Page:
Company directors and legal contracts

Company Directors And Legal Contracts: A Linkilaw Guide

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Company Directors And Legal Contracts: A Linkilaw Guide

Just like a movie director is in charge of the daily film production a company director is in charge of the day-to-day running of a company.

However, when choosing, employing and dismissing a director there are strict rules in place as to what you can and cannot do.

So, how can you make sure your business director makes everything run smoothly?

(1) Know The Difference Between A Director And A Shareholder

Put simply, a director is a form of an employee which is held to a higher standard. Every private limited company is obliged to have at least one director, whilst a public company must have at least two. Due to this, the legal documents to hire a director are more detailed than an employment contract.

Although a shareholder owns a percentage of that company but is not in charge of daily decision-making. It is not uncommon to see startups have a shareholder also being the director. If an individual is both a shareholder and a director he both owns the company and is in charge of the running of it.

Jeff Bezos is a prime example of the shareholder-director combination as he is both Director of Amazon and the main shareholder with 79.9 Million shares. On the other hand, Michael Shearwood acts as director of Clarks but 85% of the company is held by Clarks family members.

(2) Know The Legal Requirements Of A Director

Legally, a director is obliged to comply with rules set out by the company house. These can also be detailed and reinforced in your agreement with the director to facilitate the relationship between the business and the director.

The Companies Act of 2006 spells out the duties of a director for companies incorporated after 2006. As future blog posts will explore, any company that has been incorporated prior to 2006 will need to make amendments to comply with the new act. Understanding the Companies act of 2006 clauses is fundamental as directors can be removed if they are found to be in breach of their legal or contractual responsibilities and duties.

The Directors duties are:

  • Duty to act within powers
  • Duty to promote the success of the company
  • Duty to exercise independent judgement
  • Duty to exercise reasonable care, skill and diligence
  • Duty to avoid conflict of interest
  • Duty not to accept benefits from third parties
  • Duty to declare interest in proposed transaction or arrangement

(3) Why You Should Make A Director’s Service Agreement

Although not compulsory, director’s service agreements, make the process of hiring, dismissing and spelling out your expectations of a director a lot more straightforward. Things that should be included are:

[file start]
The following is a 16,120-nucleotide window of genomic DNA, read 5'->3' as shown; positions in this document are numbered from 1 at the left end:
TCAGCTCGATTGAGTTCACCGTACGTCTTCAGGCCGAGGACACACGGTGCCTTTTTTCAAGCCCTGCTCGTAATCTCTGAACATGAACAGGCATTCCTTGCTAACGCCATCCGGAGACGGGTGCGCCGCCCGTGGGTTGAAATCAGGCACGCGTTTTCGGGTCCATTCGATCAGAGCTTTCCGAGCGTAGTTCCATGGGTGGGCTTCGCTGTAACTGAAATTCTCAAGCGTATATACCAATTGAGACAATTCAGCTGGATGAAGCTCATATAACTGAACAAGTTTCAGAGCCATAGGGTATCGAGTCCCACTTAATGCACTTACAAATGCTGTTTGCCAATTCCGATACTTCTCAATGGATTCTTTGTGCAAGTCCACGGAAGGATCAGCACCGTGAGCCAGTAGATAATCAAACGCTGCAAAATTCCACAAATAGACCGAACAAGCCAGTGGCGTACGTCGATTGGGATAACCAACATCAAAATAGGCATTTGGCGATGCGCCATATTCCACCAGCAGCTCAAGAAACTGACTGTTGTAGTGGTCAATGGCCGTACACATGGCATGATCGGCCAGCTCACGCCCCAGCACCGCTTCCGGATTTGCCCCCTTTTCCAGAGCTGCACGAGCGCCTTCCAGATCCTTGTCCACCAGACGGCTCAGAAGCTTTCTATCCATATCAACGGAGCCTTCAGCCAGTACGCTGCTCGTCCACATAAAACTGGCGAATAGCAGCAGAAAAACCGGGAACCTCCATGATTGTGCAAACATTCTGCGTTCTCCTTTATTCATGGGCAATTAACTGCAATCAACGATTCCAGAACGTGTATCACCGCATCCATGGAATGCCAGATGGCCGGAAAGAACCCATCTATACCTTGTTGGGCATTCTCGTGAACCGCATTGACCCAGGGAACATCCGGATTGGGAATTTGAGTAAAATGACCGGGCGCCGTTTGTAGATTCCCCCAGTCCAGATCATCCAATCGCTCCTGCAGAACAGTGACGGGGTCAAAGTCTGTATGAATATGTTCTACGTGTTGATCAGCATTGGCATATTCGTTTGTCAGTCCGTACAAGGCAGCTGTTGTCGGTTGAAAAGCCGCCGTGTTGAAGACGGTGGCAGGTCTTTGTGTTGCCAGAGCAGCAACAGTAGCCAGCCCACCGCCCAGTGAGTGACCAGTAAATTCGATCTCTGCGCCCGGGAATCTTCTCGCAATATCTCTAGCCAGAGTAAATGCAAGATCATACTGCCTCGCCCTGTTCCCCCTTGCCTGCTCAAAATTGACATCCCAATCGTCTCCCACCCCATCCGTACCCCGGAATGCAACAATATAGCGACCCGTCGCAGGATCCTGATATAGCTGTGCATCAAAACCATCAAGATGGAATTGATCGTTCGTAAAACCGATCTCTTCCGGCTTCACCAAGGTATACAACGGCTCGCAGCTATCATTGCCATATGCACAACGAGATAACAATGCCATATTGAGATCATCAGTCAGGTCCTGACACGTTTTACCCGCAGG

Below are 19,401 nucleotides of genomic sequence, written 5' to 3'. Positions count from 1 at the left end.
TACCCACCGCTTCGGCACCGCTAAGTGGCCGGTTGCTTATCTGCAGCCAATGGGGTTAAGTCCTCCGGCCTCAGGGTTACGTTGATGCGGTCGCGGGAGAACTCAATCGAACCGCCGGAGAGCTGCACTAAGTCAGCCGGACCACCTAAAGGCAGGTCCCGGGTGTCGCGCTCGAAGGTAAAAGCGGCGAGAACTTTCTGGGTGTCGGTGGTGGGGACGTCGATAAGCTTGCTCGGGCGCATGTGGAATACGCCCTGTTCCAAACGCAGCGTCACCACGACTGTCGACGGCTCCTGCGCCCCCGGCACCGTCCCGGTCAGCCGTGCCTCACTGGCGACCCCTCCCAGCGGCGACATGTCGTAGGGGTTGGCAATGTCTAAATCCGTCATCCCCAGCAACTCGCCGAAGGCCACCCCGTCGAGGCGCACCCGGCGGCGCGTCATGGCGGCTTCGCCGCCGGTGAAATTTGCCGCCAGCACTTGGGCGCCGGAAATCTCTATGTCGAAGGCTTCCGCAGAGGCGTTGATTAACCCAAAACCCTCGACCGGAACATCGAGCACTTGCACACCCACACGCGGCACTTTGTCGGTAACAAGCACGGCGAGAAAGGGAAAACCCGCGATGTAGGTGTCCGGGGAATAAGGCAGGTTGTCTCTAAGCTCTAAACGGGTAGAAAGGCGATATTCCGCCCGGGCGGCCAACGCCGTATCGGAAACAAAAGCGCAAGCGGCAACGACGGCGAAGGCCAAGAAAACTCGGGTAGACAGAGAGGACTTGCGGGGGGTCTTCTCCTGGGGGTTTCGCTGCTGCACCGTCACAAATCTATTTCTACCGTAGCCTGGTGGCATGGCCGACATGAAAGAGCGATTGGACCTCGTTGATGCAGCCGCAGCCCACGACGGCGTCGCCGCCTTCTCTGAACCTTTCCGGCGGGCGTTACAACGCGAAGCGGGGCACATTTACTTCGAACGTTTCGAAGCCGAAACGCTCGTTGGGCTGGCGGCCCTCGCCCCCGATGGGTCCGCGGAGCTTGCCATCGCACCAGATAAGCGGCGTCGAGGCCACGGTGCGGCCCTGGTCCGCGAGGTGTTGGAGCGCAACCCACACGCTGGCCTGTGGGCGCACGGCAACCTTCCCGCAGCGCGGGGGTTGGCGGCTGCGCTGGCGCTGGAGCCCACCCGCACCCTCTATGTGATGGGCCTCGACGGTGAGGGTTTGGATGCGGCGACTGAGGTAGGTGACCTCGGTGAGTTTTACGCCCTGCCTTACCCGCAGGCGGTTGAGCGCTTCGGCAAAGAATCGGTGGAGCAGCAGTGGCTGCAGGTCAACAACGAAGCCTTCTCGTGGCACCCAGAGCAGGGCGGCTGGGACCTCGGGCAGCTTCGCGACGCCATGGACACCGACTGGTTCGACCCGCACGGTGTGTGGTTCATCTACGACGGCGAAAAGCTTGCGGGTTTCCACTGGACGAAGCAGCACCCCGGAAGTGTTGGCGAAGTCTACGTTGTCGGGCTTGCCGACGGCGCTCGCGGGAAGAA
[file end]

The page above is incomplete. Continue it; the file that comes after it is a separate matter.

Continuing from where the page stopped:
1. Responsibility for the registering of company tax and preparing company tax returns
  • A company is legally obliged to register and comply with business tax laws. The director should be responsible for overseeing that the taxes are registered for and paid on time.2. Responsibility for the health and safety of your employees3. Responsibility to ensure the company is compliant with data protection laws4. Terms and length of contract & the Effects of termination
  • A contract of more than two years must be approved by shareholders. Generally, a contract that provides a particular long term may be a risk as the director, by agreeing to the provision, fails to put the company interest first. Furthermore, they have larger cost implications as the longer the notice period the larger the potential pay-off if the company chooses to terminate the employment.
  1. Terms of termination of contract

In 2012 Director General George Entwistle was entitled to £450,000 after resigning from BBC after having only been in the job for 54 days.

After the Grenfell Tower disaster Nicholas Holgate (chief executive of Kensington and Chelsea council) was forced to resign but compensated around £100,000.

So having strict clauses on contract length and director payoff are fundamental to the company expenses.

  1. Confidential Information

This clause is fundamental as directors have a fiduciary duty to the company and the details of this must be spelt out. The company director is knowledgeable on the business’ intellectual property and including clauses for confidentiality can clarify that the director is not allowed to share this information once he leaves.

(4) Know The Difference Between Directors & Non-Executive Directors

A non-executive director is not classified as an employee and often not appointed full-time. They are usually the head of the company due to their specific area of expertise or mentoring.

These forms of seniors do not require a director’s service agreement but rather a non-executive director appointment letter. Aside from the things included in a director’s service agreement they detail:

  1. Expected time of commitment
  2. Who is responsible for paying taxes
  3. How can the relationship be ended

So, be sure not to skip out on any steps and ensure you have a contract which enables you to keep the company’s interests safeguarded!

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